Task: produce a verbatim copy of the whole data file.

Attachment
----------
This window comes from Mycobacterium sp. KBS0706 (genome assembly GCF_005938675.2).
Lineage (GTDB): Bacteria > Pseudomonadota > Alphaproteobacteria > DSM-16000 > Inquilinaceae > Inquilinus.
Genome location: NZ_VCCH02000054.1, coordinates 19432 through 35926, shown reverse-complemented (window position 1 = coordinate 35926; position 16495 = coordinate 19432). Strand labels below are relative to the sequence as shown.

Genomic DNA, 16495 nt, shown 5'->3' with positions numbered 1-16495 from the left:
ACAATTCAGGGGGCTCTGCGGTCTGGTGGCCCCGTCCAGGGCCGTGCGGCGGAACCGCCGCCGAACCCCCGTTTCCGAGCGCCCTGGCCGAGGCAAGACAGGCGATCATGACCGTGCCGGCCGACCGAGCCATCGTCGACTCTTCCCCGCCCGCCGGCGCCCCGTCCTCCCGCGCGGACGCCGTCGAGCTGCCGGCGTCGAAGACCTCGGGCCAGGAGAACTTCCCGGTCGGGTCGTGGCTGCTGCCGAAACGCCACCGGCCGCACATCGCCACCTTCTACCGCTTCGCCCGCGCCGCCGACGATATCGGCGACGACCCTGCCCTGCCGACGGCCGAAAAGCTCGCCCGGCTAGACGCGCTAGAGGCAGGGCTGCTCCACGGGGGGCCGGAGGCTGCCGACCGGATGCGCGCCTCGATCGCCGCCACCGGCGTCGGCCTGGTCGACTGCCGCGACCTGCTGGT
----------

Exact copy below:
This window comes from Mycobacterium sp. KBS0706 (genome assembly GCF_005938675.2).
Lineage (GTDB): Bacteria > Pseudomonadota > Alphaproteobacteria > DSM-16000 > Inquilinaceae > Inquilinus.
Genome location: NZ_VCCH02000054.1, coordinates 19432 through 35926, shown reverse-complemented (window position 1 = coordinate 35926; position 16495 = coordinate 19432). Strand labels below are relative to the sequence as shown.

Genomic DNA, 16495 nt, shown 5'->3' with positions numbered 1-16495 from the left:
ACAATTCAGGGGGCTCTGCGGTCTGGTGGCCCCGTCCAGGGCCGTGCGGCGGAACCGCCGCCGAACCCCCGTTTCCGAGCGCCCTGGCCGAGGCAAGACAGGCGATCATGACCGTGCCGGCCGACCGAGCCATCGTCGACTCTTCCCCGCCCGCCGGCGCCCCGTCCTCCCGCGCGGACGCCGTCGAGCTGCCGGCGTCGAAGACCTCGGGCCAGGAGAACTTCCCGGTCGGGTCGTGGCTGCTGCCGAAACGCCACCGGCCGCACATCGCCACCTTCTACCGCTTCGCCCGCGCCGCCGACGATATCGGCGACGACCCTGCCCTGCCGACGGCCGAAAAGCTCGCCCGGCTAGACGCGCTAGAGGCAGGGCTGCTCCACGGGGGGCCGGAGGCTGCCGACCGGATGCGCGCCTCGATCGCCGCCACCGGCGTCGGCCTGGTCGACTGCCGCGACCTGCTGGT